Republican Jeff Sessions is a staunch prohibitionist who once remarked that he thought the Ku Klux Klan “was okay” until he “found out they smoked pot” and now he’s the nation’s new top cop, confirmed in a 52 to 47 vote mostly along party lines.
The confirmation was expected, and now the cannabis community can only hope that the former Alabama Senator will allow state programs to operate uninhibited from federal interference in accordance with the Tenth Amendment of the U.S. Constitution, realizing that during the election, which saw President Donald Trump emerge victorious, a record number of states enacted legal cannabis initiatives.
Sessions was one of just 16 US Senators to receive a failing grade on NORML’s Congressional Scorecard due to his ‘Just Say No’ views, which the advocacy group’s Political Director Justin Strekal called “out of step with mainstream America.”
“Our elected officials, now more than ever, know that marijuana policy is at the forefront of the minds of American voters and that we are willing and able to mobilize for it,” Strekal said in a statement. “We will never stop fighting for further marijuana reforms at the state level and much needed federal policy changes. With Americans throughout the country organizing and taking action, the fight for cannabis freedom will continue with renewed energy.”
Others in the industry are cautiously optimistic. Aaron Smith, executive director of the National Cannabis Industry Association, said that the cannabis industry plays a key role in the 28 states where it is legal for either medical or adult use generating “billions of dollars in economic activity and [supporting] tens of thousands of good-paying jobs.” He indicated that any rollback or crackdown on legal state programs would just force people back into the informal markets.
“We look forward to Attorney General Sessions maintaining the current federal policy of respect for legal, regulated cannabis programs in the states, and we will work with him to do that,” Smith said in a Forbes report.
Marijuana Policy Project Director of Federal Policies Robert Capecchi said he believes that Sessions will maintain the current status quo as Trump is on the record as a supporter of states’ rights.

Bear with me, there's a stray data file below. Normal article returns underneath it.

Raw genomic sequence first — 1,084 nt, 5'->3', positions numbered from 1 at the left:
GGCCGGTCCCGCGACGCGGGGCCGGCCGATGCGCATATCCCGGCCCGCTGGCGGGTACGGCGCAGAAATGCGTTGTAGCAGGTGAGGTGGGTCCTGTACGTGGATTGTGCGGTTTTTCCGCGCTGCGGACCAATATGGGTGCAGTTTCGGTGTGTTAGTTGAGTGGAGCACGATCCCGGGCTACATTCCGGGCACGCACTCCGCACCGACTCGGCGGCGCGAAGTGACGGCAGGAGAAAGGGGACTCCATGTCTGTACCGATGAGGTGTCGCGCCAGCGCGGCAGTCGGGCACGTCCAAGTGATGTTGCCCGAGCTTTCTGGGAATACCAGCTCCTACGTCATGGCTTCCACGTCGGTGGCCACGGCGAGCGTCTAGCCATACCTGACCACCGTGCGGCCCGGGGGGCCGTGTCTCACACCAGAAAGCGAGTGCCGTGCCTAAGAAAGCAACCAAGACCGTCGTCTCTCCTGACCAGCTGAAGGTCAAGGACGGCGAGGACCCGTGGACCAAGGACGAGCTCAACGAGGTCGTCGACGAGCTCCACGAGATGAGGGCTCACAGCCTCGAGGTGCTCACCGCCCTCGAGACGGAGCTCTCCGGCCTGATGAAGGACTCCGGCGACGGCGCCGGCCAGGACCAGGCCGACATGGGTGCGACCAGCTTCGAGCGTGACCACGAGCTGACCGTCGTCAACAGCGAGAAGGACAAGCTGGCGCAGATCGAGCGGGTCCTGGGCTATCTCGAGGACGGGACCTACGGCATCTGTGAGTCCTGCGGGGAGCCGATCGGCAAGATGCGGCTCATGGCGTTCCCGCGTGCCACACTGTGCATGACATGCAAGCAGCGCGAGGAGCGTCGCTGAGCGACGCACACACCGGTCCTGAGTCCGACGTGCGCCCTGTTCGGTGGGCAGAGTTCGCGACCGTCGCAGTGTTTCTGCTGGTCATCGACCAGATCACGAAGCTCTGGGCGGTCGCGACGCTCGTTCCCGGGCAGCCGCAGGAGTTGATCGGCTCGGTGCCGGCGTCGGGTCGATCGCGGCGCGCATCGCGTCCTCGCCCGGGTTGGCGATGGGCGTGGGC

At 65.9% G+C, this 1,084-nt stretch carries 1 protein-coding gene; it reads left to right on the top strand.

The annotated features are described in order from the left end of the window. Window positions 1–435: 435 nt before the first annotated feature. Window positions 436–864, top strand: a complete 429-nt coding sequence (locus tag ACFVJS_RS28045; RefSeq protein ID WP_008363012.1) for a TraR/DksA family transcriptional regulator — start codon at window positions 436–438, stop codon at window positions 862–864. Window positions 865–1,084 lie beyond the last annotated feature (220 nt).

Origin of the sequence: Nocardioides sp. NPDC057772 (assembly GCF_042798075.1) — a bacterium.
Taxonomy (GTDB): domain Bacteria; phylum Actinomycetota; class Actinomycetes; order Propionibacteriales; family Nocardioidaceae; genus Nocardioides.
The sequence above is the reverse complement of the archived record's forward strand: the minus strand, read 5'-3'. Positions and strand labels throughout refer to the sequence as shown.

“When asked about his plans for marijuana enforcement, Attorney General Sessions said he ‘echo[es]’ the position taken by Loretta Lynch during her confirmation hearings,” he said. “He repeatedly acknowledged the scarcity of enforcement resources, and he said he would ensure they are used as effectively as possible to stop illicit drugs from being trafficked into the country.”
Adam Eidinger, co-founder of the Washington D.C. advocacy group DCMJ, hopes that President Trump’s support for states’ rights will be enough to keep Sessions in check.
“Sessions is a failed war on drugs zealot who has gone so far as to suggest that marijuana offenders deserve the death penalty,” Eidinger said. “To say he is out of touch with the legalization wave rolling through the United States would be an understatement.”
During his confirmation hearings, Sessions remarked that if cannabis prohibition was “not desired any longer” at the federal level Congress “should pass a law and change the rule.” In his written responses to Senators, Sessions called the enforcement of cannabis in legal states “an emerging issue” and seemed to make a clear distinction between medical and adult-use statutes – which could be catastrophic if he decides to enforce federal law on one sector and not the other. During his hearings and in his written responses, Sessions was evasive in his answers regarding the cannabis industry.
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